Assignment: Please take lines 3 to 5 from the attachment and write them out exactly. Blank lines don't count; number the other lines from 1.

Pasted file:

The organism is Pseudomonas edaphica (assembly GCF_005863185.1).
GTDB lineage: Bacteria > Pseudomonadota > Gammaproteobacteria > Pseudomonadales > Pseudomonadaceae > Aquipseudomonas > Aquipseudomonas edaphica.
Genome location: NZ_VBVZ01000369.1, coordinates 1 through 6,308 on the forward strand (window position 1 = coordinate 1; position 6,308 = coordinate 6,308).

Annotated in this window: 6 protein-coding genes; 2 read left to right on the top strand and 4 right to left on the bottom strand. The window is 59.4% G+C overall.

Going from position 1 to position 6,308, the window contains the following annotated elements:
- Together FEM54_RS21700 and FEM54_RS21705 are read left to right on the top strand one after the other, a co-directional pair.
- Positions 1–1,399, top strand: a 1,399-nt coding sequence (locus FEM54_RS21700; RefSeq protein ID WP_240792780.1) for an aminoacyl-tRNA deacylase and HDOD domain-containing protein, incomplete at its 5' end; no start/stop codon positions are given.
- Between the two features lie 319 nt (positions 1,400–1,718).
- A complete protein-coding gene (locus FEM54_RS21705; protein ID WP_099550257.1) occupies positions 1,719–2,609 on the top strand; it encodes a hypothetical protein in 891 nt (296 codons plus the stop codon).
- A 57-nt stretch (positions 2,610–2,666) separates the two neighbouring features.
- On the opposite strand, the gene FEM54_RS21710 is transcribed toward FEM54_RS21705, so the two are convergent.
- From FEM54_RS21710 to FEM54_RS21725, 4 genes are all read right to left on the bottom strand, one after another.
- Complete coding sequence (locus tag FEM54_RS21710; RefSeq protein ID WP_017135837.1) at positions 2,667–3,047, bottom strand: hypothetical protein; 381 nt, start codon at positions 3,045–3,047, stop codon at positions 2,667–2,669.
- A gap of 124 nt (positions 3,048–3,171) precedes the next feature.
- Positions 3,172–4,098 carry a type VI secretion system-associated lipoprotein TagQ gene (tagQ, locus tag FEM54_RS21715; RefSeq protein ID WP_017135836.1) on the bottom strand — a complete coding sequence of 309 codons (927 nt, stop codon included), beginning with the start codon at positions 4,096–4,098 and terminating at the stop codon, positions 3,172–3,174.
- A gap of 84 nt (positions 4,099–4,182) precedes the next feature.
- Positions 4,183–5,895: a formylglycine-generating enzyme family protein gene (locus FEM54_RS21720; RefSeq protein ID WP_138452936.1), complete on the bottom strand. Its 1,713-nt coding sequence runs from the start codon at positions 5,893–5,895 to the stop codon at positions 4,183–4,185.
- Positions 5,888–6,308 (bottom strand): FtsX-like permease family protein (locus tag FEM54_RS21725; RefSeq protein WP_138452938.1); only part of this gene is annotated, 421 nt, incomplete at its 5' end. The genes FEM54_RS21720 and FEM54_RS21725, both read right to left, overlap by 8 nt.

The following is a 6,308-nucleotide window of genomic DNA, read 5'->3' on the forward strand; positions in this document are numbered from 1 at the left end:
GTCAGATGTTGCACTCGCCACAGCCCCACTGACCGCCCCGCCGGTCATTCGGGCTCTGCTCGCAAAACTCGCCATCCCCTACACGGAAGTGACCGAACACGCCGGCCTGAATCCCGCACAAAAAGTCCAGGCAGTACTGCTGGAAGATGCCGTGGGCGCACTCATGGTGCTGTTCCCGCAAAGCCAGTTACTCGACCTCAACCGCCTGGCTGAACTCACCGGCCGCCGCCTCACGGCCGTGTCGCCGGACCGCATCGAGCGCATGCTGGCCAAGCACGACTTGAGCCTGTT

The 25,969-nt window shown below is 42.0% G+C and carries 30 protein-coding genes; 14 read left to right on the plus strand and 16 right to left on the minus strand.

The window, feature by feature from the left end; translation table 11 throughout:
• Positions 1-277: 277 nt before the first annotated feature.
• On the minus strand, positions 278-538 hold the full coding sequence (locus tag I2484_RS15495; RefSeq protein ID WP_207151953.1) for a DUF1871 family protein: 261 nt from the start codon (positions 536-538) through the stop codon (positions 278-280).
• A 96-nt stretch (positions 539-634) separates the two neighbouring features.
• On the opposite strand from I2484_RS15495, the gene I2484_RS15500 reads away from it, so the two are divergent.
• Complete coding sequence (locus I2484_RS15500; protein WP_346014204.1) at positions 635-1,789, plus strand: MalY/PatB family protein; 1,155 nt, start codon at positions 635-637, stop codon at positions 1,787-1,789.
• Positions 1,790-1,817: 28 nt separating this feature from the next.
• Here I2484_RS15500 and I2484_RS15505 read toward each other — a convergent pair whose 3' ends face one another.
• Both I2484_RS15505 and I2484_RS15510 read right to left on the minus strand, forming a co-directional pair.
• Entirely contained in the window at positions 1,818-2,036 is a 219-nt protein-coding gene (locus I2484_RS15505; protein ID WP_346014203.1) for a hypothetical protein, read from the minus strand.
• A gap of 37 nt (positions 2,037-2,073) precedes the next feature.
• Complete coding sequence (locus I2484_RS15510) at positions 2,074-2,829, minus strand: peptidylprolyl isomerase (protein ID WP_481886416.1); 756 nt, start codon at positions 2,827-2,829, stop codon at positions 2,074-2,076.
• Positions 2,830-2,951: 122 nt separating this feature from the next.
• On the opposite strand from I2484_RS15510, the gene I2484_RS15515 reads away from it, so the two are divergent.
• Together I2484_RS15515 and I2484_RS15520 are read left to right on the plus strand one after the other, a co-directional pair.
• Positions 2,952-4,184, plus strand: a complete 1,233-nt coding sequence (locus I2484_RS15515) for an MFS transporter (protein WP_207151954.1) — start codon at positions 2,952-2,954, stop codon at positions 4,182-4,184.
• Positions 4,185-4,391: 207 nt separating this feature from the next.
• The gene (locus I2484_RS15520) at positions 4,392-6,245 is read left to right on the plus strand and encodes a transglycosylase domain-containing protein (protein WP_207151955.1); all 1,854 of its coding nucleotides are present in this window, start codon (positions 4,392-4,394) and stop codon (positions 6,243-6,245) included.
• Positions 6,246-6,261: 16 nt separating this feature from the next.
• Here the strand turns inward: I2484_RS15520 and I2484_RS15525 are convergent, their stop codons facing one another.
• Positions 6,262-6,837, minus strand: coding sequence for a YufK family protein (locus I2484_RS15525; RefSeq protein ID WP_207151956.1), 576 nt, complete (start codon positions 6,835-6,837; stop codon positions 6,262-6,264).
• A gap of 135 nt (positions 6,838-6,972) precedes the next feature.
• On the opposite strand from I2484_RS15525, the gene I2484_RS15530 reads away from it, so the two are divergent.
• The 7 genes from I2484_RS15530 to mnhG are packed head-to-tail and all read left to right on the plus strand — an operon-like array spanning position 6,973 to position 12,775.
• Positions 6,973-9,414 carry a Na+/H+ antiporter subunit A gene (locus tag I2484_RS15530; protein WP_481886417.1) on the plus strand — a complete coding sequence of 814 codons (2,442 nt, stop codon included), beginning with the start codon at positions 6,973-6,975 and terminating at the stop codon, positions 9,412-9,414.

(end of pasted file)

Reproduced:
Genome location: NZ_VBVZ01000369.1, coordinates 1 through 6,308 on the forward strand (window position 1 = coordinate 1; position 6,308 = coordinate 6,308).

Annotated in this window: 6 protein-coding genes; 2 read left to right on the top strand and 4 right to left on the bottom strand. The window is 59.4% G+C overall.

Going from position 1 to position 6,308, the window contains the following annotated elements: